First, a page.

“Steven wanted Hammond to be all in white because he was a believer,” Kenney says. “He believed that everything was gonna be great. Jeff’s character was more pessimistic about things. So he would all be in black. Jeff kind of chimed in that he didn’t think Malcolm’s character would be bothered with trends. There was talk about him all being in gray at one point, too. That he should be in all black or all gray. He wore a uniform.”
Kenney adds that while it may have seemed strange to have Goldblum wear a leather jacket in a tropical climate, there was thought behind it. “If you start off with layers,” he says, “there are different looks that you can have and maneuver through that day.”
Malcolm’s look is iconic, but there’s more to him than his chest hair. In the hands of a lesser filmmaker and actor, the movie’s smarmy know-it-all could easily have become a profoundly unlikable character. He does have his sleazy moments, whether he’s hitting on Laura Dern’s paleobotanist, Dr. Ellie Sattler, or sipping from a flask and telling Grant that he’s “always on the lookout for the future ex-Mrs. Malcolm.” But what inoculates the audience to the unsavory parts of his personality is that, well, he’s right all the time. (And he’ll tell you as much.) Early in the film, he excoriates Hammond over a lunch of Chilean sea bass for having the gall to clone dinosaurs. “Don’t you see the danger, John, inherent in what you’re doing here?” he says. “Genetic power is the most awesome force the planet’s ever seen. But you wield it like a kid that’s found his dad’s gun.” He ends his rant with this: “Your scientists were so preoccupied with whether or not they could, they didn’t stop to think if they should.” And his most prescient, famous line comes when he openly expresses doubt about the Jurassic Park scientists’ claim that the all-female dinosaurs can’t breed. “Life, uh,” he says, “finds a way.”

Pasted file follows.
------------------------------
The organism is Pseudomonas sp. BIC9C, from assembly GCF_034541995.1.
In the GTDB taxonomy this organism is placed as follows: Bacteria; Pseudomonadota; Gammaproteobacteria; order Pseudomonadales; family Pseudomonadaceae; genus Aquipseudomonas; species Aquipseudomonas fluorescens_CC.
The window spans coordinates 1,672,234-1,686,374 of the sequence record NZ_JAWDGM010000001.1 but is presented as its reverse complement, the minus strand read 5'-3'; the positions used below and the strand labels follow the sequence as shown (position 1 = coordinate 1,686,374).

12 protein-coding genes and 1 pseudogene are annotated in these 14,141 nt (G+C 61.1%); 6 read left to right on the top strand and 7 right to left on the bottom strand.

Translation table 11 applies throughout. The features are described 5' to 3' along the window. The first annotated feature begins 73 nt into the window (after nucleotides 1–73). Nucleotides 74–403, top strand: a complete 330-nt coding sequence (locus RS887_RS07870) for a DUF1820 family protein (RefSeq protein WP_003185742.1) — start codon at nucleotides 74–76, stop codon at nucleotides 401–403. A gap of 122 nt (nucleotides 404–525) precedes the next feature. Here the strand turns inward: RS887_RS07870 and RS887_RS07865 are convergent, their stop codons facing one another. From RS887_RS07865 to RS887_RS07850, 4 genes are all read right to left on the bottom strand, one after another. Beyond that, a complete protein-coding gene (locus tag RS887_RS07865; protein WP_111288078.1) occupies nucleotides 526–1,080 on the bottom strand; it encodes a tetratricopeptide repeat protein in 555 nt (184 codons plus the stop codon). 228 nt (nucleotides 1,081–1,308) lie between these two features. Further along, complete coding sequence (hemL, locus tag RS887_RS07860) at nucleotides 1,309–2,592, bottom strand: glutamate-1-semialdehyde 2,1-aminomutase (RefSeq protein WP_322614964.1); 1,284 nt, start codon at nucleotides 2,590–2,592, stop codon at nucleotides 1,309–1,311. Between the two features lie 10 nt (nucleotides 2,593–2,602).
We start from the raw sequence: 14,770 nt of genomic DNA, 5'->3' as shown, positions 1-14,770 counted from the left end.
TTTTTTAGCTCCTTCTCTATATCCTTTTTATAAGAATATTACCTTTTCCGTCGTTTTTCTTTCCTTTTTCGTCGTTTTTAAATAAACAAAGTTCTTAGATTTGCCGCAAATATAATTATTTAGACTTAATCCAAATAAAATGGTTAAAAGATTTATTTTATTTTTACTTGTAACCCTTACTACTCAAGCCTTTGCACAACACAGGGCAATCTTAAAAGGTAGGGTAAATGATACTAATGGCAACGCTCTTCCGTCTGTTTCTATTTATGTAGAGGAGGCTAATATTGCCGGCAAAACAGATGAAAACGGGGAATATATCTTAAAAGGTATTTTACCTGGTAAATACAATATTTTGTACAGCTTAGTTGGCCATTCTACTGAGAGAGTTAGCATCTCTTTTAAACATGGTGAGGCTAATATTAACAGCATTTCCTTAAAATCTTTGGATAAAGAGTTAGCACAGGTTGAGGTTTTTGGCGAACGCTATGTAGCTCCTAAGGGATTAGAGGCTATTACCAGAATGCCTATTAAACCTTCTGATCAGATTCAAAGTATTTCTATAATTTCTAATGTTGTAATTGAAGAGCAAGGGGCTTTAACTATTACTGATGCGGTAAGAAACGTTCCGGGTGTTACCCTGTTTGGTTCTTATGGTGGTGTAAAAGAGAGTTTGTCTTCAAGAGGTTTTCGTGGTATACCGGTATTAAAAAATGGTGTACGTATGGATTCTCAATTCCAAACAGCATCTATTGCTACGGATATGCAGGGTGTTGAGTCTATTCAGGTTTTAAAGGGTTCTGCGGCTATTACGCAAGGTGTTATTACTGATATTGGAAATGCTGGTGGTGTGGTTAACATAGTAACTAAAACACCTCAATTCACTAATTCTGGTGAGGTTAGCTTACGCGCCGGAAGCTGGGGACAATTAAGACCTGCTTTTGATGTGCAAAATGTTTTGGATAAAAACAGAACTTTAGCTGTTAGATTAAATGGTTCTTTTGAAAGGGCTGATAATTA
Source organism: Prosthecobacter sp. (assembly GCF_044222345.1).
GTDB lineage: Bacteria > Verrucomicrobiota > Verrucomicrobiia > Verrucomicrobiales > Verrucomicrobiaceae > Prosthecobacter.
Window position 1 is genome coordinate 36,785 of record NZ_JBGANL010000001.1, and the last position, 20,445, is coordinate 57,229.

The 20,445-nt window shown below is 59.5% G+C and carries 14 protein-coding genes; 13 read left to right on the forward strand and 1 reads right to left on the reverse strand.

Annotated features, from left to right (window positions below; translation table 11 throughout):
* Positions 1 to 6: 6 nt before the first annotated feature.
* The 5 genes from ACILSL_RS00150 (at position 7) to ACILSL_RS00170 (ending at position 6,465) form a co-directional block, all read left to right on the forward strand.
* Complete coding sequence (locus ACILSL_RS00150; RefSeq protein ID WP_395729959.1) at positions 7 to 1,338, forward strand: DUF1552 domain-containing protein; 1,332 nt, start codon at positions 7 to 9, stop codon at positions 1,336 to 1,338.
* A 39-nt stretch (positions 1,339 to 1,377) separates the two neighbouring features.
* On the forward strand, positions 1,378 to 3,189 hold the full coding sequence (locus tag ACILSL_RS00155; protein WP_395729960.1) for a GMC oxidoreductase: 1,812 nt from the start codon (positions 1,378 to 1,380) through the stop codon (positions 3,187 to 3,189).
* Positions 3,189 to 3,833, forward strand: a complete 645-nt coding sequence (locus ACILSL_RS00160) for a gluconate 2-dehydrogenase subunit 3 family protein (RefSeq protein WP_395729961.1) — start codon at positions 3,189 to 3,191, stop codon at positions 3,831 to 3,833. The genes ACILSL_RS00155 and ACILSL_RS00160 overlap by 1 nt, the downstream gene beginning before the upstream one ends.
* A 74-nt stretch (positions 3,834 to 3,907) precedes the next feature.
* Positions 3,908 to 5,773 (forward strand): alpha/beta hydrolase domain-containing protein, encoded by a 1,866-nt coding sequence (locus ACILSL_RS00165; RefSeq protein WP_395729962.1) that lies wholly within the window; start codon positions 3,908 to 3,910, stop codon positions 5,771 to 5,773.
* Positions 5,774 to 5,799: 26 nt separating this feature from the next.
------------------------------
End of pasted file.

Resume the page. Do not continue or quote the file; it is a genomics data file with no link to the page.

A guy saying “I told you so” all the time might be more annoying if he weren’t so damn funny. Like when he matter-of-factly comments on the mound of dino droppings staring him in the face. Or his reaction to Hammond comparing the deadly chaos at his new park to Disneyland’s early glitches. “But if the Pirates of the Caribbean breaks down,” Malcolm says, “the pirates don’t eat the tourists.”
Malcolm also gets to be a hero when he risks life and limb to distract the T. rex trying to eat Hammond’s grandchildren. The gnarly broken leg he suffers in the scene lays him up for the rest of the movie, but the character’s sidelining in the third act didn’t stop Goldblum from promoting the movie heavily. During some of his Jurassic Park press campaign interviews, it’s hard to tell whether he’s still in character. Consider this exchange, on Larry King Live, about whether people were going to see Jurassic Park for the human actors or the dinosaurs: